Later that year, the Game Boy hit the US at $89.99 with a secret weapon—Tetris as its pack-in game. Selling over a million units during the first Christmas season, the Game Boy proved equally successful in the US, and that success was by no means short-lived: to date, Nintendo has sold 118.69 million units of the original Game Boy line (not including Game Boy Advance) worldwide, making it the longest running dynasty in the video game business. So in honor of the Game Boy's twentieth (Editor's note: now thirtieth!) anniversary, we give you six reasons why the Game Boy dominated the handheld video game market during most of its astounding multi-decade run.

In a rare public discussion at DICE 2015, Alexey Pajitnov talks about pentominoes (and other origins of Tetris. (credit: Sam Machkovech)

1. Tetris

It's common pop-marketing knowledge these days that every new hardware platform needs a "killer app" to truly succeed. In the Game Boy's case, Tetris filled that role perfectly.

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“Natural” bottled water has natural arsenic contamination, testing finds

Ars Technica - April 21, 2019 - 1:00pm

Enlarge / Water can pick up arsenic from geological, agricultural, or industrial sources. (credit: Getty | Nurphoto)

Several brands of bottled water contain concerning levels of arsenic contamination, according to an investigation by Consumer Reports.

The worst offenders in the report were Starkey, a brand owned by Whole Foods and marketed as water in its “natural state,” and Peñafiel, owned by Keurig Dr Pepper and imported from Mexico.

Samples of Peñafiel tested by CR had arsenic levels that averaged 18.1 parts per billion, well above the federal allowable limit of 10ppb set by the Food and Drug Administration. Testing of Whole Foods’ Starkey Water revealed levels at or just a smidge below federal limits, with results ranging from 9.48 ppb to 10.1 ppb.

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A mystery agent is doxing Iran’s hackers and dumping their code

Ars Technica - April 21, 2019 - 11:15am

Enlarge (credit: Lino Mirgeler/picture alliance via Getty Images)

Nearly three years after the mysterious group called the Shadow Brokers began disemboweling the NSA's hackers and leaking their hacking tools onto the open Web, Iran's hackers are getting their own taste of that unnerving experience. For the last month, a mystery person or group has been targeting a top Iranian hacker team, dumping its secret data, tools, and even identities onto a public Telegram channel—and the leak shows no signs of stopping.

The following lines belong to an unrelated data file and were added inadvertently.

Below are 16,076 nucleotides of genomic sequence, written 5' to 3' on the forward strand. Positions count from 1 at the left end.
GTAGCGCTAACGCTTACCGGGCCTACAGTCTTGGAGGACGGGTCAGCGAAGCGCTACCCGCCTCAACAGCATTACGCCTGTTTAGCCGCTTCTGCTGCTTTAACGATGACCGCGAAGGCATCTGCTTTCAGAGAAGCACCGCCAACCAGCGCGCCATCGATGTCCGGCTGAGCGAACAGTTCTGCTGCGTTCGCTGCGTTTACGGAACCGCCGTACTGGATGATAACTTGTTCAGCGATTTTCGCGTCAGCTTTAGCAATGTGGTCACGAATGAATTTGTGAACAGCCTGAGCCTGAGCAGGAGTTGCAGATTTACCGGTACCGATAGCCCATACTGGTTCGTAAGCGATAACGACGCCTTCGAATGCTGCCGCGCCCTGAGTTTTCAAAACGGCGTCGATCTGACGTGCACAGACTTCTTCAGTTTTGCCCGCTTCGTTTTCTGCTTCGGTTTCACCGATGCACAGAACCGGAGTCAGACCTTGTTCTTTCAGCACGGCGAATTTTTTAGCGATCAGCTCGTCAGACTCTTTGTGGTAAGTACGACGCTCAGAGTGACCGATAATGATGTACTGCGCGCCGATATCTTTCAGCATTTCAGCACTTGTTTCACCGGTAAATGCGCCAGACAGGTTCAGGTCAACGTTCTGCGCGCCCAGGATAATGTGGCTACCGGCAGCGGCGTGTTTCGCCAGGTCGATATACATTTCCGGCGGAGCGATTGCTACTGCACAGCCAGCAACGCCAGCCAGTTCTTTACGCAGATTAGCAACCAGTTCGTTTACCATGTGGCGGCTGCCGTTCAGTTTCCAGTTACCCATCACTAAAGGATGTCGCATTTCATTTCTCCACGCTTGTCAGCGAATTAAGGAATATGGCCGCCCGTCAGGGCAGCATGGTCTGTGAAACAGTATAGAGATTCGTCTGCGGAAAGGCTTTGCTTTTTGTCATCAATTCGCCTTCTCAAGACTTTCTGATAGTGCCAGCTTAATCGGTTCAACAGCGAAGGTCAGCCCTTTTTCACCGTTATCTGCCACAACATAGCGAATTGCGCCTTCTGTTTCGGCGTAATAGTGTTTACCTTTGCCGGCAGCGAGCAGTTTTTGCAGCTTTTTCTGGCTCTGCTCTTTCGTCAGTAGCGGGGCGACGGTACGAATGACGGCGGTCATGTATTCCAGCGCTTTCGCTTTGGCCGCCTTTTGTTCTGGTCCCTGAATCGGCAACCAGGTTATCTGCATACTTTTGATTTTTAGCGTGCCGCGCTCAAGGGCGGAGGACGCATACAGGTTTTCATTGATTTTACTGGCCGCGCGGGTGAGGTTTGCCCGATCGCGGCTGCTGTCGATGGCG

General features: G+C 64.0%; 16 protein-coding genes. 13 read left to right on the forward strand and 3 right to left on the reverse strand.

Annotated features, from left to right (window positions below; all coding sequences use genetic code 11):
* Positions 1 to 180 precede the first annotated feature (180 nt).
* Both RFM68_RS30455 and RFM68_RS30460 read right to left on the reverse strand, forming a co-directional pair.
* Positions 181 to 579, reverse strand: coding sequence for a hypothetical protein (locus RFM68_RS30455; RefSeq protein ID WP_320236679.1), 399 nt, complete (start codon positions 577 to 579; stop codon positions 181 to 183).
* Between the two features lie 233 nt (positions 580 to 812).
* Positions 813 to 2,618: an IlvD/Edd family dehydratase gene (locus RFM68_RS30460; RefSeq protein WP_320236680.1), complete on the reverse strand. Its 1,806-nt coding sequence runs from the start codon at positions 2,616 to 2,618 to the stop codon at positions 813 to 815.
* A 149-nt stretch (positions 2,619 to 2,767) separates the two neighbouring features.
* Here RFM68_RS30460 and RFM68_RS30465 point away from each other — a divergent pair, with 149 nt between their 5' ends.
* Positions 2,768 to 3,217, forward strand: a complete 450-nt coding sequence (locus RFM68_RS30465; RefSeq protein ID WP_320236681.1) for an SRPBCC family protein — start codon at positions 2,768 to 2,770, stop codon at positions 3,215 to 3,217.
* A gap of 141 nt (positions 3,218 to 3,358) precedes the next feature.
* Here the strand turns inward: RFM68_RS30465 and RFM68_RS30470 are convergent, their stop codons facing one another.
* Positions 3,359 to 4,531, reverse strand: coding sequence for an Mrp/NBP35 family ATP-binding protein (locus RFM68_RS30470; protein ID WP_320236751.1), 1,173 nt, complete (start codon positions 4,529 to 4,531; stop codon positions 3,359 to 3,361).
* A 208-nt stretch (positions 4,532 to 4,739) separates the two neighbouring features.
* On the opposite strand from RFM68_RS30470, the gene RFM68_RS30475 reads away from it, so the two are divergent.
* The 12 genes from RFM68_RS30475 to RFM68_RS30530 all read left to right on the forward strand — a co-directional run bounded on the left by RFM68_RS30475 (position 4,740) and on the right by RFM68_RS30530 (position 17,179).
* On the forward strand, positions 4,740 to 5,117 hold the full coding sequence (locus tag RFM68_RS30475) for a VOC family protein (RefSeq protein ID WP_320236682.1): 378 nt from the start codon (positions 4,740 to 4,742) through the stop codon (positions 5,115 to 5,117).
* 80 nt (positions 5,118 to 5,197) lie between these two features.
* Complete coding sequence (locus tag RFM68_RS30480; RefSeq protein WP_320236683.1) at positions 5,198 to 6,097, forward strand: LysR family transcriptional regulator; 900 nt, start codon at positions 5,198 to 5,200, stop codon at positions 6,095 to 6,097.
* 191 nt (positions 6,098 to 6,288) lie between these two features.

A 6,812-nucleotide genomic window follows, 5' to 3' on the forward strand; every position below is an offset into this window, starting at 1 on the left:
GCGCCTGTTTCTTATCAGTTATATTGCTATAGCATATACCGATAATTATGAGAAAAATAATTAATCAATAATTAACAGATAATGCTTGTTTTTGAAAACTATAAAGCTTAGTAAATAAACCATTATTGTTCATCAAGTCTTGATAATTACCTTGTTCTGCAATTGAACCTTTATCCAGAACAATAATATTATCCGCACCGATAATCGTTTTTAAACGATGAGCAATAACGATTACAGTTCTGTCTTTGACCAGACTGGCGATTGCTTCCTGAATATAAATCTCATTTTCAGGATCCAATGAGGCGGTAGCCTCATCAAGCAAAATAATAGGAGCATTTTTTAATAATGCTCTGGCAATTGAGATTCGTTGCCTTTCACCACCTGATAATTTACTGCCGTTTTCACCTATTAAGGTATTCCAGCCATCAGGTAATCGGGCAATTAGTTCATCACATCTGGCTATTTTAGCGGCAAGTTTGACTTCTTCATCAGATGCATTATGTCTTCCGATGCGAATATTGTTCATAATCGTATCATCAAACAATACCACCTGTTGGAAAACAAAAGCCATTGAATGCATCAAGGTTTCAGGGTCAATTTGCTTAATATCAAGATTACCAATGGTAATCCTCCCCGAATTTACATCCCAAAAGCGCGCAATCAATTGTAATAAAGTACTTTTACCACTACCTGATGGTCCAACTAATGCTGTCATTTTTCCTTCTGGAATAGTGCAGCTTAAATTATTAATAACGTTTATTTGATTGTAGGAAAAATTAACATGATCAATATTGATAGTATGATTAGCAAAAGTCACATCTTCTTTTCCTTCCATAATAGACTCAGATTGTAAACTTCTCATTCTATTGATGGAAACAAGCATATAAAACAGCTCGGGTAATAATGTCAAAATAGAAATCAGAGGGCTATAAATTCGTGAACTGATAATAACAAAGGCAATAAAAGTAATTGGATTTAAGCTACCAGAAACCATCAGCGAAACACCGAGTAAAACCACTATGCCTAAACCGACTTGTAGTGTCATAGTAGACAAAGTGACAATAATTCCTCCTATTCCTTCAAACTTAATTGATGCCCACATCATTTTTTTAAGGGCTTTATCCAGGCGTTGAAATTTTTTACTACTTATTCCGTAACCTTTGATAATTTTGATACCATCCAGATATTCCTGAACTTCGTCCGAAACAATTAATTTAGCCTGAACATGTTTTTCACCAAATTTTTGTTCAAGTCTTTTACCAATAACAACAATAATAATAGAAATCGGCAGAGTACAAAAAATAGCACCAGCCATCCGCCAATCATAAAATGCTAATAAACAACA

Since March 25, a Telegram channel called Read My Lips or Lab Dookhtegan—which translates from Farsi as "sewn lips"—has been systematically spilling the secrets of a hacker group known as APT34 or OilRig, which researchers have long believed to be working in service of the Iranian government. So far, the leaker or leakers have published a collection of the hackers' tools, evidence of their intrusion points for 66 victim organizations across the world, the IP addresses of servers used by Iranian intelligence, and even the identities and photographs of alleged hackers working with the OilRig group.

"We are exposing here the cyber tools (APT34 / OILRIG) that the ruthless Iranian Ministry of Intelligence has been using against Iran's neighboring countries, including names of the cruel managers, and information about the activities and the goals of these cyber-attacks," read the original message posted to Telegram by the hackers in late March. "We hope that other Iranian citizens will act for exposing this regime's real ugly face!"

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Millions using 123456 as password, security study finds

BBC Technology News - April 21, 2019 - 12:44am
A list of all-too-predictable choices for breached accounts includes 123456 and "Liverpool".

SpaceX’s Crew Dragon spacecraft had an anomaly during tests Saturday

Ars Technica - April 20, 2019 - 11:30pm

Following a successful demonstration mission of its Crew Dragon spacecraft in March, SpaceX has been preparing that vehicle for a critical launch abort test this summer. During this upcoming test flight, the Dragon will launch from Florida on a Falcon 9 booster before firing its powerful SuperDraco engines to show that the spacecraft can pull itself safely away from the rocket in case of a problem with the booster.